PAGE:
The Southern Coalition Movement celebrated their 10-year anniversary by honoring the achievements of underground, independent and major hip-hop and R&B artists, as well as music industry professionals at Minglewood Hall Sunday night.
In front of a packed audience, I was happy to snag the award as Best Publicist. This honor literally brought me to tears as I began to reflect on a very turbulent journey to my now successful career.
I began my career more than 10 years ago while I was working for one of the biggest nightclubs in the City of Memphis, and although I wasn’t sure about my future at that time, I knew that being in the public eye was where I wanted to be.
As my career began to blossom, I became engaged to my first love. Unfortunately, the relationship ended and I managed to slip into depression, which led to making some bad decisions within my life. I then entered a relationship that was not only abusive, but I also ended up pregnant and homeless with my first and only son.
Determined to make it, I slept on floors and did everything I could to try to prepare myself for motherhood. I had no vehicle or anything to my name. I later landed a job with Comcast and managed to work from sunup to sundown until I was able to stock up on necessities for my son for the first year of his life.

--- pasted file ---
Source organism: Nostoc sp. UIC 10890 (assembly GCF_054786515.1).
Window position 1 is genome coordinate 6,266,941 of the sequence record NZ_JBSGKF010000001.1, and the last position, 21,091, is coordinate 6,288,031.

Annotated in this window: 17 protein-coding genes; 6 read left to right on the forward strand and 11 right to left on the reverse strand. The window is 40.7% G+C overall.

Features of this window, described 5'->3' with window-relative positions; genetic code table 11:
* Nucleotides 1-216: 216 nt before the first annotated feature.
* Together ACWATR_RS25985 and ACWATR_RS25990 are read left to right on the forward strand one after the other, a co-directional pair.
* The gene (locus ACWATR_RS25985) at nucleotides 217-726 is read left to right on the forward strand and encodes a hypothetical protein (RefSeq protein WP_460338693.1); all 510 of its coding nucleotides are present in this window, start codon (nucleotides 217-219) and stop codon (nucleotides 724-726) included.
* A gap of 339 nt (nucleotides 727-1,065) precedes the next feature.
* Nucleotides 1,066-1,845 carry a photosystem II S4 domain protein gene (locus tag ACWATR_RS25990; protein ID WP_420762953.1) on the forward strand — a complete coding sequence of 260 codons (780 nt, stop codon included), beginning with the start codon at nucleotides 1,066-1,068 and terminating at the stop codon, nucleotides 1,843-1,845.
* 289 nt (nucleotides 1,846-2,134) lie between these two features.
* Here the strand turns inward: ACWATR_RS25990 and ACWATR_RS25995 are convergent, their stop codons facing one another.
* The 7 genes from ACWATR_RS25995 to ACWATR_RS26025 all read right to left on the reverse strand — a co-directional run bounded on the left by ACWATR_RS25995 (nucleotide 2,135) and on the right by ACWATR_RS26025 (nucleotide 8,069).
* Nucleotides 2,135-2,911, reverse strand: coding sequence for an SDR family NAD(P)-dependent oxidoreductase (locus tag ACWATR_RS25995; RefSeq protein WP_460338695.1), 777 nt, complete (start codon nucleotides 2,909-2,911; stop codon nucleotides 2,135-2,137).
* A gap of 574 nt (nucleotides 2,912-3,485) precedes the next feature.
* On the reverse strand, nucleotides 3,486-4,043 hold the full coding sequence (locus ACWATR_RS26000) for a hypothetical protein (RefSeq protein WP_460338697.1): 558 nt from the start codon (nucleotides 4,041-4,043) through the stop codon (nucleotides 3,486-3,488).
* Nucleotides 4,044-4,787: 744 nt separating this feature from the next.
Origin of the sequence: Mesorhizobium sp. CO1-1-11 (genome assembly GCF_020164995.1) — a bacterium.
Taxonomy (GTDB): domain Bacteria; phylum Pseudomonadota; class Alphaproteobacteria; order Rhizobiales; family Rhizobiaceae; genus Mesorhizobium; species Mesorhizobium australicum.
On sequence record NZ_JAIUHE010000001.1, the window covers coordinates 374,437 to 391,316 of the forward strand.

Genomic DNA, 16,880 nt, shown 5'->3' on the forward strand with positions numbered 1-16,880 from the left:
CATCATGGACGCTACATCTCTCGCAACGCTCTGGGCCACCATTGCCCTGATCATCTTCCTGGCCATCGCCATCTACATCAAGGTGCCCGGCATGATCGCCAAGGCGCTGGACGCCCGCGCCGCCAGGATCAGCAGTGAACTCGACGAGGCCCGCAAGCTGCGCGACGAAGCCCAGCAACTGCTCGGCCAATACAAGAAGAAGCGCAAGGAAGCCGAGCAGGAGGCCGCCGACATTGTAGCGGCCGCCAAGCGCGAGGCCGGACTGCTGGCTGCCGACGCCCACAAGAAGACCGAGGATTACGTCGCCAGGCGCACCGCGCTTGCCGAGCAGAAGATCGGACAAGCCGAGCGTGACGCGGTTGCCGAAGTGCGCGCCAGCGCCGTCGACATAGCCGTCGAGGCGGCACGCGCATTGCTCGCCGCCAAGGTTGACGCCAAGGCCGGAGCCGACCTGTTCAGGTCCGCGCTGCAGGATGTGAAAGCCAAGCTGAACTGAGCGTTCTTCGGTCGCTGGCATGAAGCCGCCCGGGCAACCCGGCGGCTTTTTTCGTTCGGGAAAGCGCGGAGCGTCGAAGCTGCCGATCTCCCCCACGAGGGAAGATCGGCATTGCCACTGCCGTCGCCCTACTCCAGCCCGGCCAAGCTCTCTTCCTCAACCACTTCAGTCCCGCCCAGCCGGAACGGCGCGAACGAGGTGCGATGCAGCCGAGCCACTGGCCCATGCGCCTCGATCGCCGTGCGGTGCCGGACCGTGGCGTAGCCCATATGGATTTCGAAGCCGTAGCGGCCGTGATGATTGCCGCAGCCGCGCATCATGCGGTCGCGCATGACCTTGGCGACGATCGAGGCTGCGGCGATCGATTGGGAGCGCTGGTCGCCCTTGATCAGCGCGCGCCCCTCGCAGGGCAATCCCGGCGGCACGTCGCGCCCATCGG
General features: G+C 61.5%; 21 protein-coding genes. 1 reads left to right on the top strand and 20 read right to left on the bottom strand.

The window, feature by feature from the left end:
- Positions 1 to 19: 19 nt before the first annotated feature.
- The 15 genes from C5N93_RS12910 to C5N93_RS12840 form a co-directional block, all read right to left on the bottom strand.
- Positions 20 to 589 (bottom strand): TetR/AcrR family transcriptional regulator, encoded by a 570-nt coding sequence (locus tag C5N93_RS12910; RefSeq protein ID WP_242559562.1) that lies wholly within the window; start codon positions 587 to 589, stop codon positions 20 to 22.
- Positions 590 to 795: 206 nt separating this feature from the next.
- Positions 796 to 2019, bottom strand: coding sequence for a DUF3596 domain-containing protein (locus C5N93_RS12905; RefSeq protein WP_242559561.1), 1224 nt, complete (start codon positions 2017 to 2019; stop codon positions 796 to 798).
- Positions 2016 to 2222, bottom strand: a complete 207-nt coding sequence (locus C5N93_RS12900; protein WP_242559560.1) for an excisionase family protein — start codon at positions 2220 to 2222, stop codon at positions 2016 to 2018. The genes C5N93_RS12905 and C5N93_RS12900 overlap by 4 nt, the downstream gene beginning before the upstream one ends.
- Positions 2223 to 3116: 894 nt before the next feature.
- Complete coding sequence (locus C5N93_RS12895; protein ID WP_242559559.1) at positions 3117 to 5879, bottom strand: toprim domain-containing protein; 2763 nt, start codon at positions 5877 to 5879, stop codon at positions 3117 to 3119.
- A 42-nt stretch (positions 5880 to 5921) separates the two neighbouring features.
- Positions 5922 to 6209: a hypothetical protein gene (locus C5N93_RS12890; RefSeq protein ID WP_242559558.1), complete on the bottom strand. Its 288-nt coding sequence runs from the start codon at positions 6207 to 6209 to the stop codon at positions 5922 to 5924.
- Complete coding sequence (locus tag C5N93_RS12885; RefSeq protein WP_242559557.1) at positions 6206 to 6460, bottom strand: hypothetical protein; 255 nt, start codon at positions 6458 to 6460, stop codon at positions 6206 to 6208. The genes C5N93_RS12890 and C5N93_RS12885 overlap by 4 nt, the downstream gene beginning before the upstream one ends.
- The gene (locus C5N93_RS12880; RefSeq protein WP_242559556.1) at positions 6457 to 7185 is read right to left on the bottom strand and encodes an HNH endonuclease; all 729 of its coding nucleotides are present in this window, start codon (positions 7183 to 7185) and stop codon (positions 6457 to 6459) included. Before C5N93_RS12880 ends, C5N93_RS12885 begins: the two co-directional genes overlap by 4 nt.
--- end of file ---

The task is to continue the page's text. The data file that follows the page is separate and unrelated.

My gift – Braylon Alexander – was born January 2014. I promised that I would work my hardest to be the best mother I could to him. I cried over his hospital bed as he had heart surgery at f11 months. My son, not even one year old, had already been through a lot and I was determined to make sure that I put my energy into securing a happy life for him.
In 2016, I moved into account management for CSTI Global. I eventually closed accounts for brands such as Nintendo and Williams Sonoma. However, my passion for journalism and public relations pierced me to the point where it affected my happiness.
“I can do this for my own business,” was something I repeatedly told myself. I realized after looking out of my office window one day that it was time for me to step out on faith.
I left for lunch and never returned.
Not knowing how I would pay my bills in a few months, I reached out to Nina Allen-Johnson, the assistant to Bernal E. Smith II, then president of The New Tri-State Defender. She encouraged me to use my skills. After crying to Mr. Smith about my dreams and goals, I was introduced to Executive Editor Karanja A. Ajanaku.
After a few conversations, he simply asked me, “What do you want to do in life?” I told him, “To be the best journalist in the city.”
Almost a year and a half from that day, I am an award-winning publicist and a recognizable figure for my contributions in black media. My portfolio includes interviews with Jesse Jackson, Ludacris, Juicy J and many others.
I’m extremely humbled and blessed by the recognition from SCM and grateful for the support of the TSD family. If it weren’t for this amazing platform, Dollface Public Relations would not exist.
Thanks to my son, Braylon, for being my motivation and drive. Life has definitely been sweeter since you’ve been around and I love you to pieces. To my Aunt Debra, I thank you immensely for everything.
I encourage those that are struggling with fear to keep going and never lose sight of your goals. Your life is already ordained; you just have to do the work to get there.